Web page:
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Fast and slow parietal pathways mediate spatial attention


Mechanisms of selective attention are vital for guiding human behavior. The parietal cortex has long been recognized as a neural substrate of spatial attention, but the unique role of distinct parietal subregions has remained unclear. Using single-pulse transcranial magnetic stimulation, we found that the angular gyrus of the right parietal cortex mediates spatial orienting during two distinct time periods after the onset of a behaviorally relevant event. The biphasic involvement of the angular gyrus suggests that both fast and slow visual pathways are necessary for orienting spatial attention.

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Figure 1: Typical display sequence for an invalidly cued trial.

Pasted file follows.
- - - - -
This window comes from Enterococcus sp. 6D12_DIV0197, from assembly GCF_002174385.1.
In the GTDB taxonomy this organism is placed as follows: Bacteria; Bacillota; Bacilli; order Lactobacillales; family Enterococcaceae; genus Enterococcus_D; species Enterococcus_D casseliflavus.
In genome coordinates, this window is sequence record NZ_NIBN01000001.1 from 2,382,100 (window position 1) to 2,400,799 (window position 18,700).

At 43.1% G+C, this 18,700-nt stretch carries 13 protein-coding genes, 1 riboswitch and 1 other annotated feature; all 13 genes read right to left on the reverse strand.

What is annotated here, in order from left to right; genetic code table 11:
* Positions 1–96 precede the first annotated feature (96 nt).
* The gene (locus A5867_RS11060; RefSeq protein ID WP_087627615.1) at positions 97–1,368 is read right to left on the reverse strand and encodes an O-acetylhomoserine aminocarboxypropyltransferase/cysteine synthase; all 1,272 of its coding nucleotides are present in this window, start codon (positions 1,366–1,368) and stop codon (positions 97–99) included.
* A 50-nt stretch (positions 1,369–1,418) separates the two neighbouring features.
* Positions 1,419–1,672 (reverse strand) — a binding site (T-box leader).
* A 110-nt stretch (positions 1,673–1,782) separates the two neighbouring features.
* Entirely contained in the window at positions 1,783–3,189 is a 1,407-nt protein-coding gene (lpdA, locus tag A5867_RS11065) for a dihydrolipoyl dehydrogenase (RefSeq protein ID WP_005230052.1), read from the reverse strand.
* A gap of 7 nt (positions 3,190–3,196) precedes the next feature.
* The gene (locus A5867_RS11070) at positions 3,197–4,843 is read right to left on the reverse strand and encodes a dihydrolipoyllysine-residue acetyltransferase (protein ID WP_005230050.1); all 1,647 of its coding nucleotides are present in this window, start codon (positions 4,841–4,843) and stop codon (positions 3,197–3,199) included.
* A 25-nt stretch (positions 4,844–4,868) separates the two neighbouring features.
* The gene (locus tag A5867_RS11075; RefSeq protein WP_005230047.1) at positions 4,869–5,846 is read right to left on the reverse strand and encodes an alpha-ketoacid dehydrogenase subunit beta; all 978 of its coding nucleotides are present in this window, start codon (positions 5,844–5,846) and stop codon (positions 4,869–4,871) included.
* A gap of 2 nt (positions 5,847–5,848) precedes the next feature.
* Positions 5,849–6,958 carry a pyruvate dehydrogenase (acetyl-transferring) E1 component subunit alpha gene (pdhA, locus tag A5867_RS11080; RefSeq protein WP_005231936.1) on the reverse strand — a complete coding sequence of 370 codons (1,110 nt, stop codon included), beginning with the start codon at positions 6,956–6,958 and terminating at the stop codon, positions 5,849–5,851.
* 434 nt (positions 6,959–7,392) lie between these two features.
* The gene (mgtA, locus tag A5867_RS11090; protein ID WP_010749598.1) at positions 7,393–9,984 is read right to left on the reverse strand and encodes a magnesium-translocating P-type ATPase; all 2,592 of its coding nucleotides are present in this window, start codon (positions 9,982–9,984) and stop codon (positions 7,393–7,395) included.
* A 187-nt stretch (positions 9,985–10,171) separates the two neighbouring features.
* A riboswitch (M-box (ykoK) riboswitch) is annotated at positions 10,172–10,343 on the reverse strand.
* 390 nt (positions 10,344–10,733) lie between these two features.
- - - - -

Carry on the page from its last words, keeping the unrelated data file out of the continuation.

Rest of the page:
Figure 2: Neural pathways, parietal stimulation sites and cueing results for the single-pulse TMS experiment.


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This research was supported by the National Health & Medical Research Council (J.B.M.). We thank J. Driver, J. Duncan, I. Harris, A. Kritikos, A. Morris, M. O'Boyle, A. Rich, C. Spence, G. Stuart and M. Williams for discussions.

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Correspondence to Christopher D Chambers.

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Chambers, C., Payne, J., Stokes, M. et al. Fast and slow parietal pathways mediate spatial attention. Nat Neurosci 7, 217–218 (2004).

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